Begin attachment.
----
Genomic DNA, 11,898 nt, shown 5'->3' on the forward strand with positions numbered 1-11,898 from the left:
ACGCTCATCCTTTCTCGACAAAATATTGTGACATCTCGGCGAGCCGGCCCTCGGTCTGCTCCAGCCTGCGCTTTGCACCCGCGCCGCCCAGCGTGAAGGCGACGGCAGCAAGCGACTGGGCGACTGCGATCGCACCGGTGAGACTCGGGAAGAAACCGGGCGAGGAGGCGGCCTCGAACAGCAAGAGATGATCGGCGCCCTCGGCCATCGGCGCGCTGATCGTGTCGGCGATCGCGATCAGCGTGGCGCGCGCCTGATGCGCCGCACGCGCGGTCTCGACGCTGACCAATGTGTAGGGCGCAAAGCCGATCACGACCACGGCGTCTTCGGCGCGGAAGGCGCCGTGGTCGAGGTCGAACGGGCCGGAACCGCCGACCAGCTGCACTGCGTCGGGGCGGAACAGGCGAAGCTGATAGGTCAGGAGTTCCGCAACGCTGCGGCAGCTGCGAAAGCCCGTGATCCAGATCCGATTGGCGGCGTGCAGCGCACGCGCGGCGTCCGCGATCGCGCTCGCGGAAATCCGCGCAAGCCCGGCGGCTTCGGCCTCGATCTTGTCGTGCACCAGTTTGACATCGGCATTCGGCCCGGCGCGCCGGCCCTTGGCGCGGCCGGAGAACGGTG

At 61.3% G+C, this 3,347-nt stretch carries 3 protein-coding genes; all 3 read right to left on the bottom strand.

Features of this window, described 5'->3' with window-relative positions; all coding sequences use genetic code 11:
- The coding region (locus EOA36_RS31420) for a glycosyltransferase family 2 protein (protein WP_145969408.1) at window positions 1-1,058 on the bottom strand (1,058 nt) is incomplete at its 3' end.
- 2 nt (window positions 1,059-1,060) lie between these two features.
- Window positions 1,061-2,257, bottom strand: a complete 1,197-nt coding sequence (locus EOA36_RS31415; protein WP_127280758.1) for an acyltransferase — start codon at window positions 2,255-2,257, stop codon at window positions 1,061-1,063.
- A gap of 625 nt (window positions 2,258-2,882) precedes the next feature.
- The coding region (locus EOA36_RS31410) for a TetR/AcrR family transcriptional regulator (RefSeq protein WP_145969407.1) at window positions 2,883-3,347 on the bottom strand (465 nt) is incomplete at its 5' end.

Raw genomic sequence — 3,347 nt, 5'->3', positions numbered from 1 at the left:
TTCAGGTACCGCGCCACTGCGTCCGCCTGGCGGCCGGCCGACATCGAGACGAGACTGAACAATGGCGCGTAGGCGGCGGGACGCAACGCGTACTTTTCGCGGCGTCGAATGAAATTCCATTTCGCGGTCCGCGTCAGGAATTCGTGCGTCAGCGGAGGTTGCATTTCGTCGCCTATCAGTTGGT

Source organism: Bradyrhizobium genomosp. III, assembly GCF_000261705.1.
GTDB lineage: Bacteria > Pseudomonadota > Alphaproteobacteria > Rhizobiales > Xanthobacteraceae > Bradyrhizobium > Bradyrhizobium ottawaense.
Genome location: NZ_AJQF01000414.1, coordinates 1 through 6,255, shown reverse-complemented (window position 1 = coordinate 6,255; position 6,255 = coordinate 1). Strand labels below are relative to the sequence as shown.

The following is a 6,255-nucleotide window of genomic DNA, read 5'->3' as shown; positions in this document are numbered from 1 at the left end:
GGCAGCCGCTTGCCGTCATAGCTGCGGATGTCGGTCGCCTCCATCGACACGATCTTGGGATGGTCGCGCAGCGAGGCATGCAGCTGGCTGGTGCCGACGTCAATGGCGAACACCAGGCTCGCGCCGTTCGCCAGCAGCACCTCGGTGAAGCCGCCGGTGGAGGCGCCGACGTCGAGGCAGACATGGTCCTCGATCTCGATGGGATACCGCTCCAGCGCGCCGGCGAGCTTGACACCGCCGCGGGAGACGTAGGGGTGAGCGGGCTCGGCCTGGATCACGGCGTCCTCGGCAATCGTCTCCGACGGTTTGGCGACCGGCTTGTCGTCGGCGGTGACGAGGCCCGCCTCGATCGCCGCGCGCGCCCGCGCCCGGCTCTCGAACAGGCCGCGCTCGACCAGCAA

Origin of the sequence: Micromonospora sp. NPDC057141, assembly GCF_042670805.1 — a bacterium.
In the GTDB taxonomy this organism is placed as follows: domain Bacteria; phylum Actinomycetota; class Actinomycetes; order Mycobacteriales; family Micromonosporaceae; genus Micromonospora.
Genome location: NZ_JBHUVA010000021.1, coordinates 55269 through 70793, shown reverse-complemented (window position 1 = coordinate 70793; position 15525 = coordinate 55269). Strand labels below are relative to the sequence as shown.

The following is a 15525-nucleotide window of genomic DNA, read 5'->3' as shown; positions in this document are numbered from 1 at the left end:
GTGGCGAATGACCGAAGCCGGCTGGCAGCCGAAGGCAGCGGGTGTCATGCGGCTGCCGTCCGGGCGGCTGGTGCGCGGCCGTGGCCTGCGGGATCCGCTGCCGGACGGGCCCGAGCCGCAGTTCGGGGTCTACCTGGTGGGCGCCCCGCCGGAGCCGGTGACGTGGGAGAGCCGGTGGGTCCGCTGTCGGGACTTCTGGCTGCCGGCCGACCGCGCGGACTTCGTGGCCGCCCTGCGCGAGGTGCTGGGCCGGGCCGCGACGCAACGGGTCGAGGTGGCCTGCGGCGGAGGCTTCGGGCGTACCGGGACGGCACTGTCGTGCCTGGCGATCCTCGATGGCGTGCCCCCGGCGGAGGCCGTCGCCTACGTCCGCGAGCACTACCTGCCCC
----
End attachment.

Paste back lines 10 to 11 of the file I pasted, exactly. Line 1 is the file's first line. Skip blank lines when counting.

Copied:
Raw genomic sequence — 3,347 nt, 5'->3', positions numbered from 1 at the left:
TTCAGGTACCGCGCCACTGCGTCCGCCTGGCGGCCGGCCGACATCGAGACGAGACTGAACAATGGCGCGTAGGCGGCGGGACGCAACGCGTACTTTTCGCGGCGTCGAATGAAATTCCATTTCGCGGTCCGCGTCAGGAATTCGTGCGTCAGCGGAGGTTGCATTTCGTCGCCTATCAGTTGGT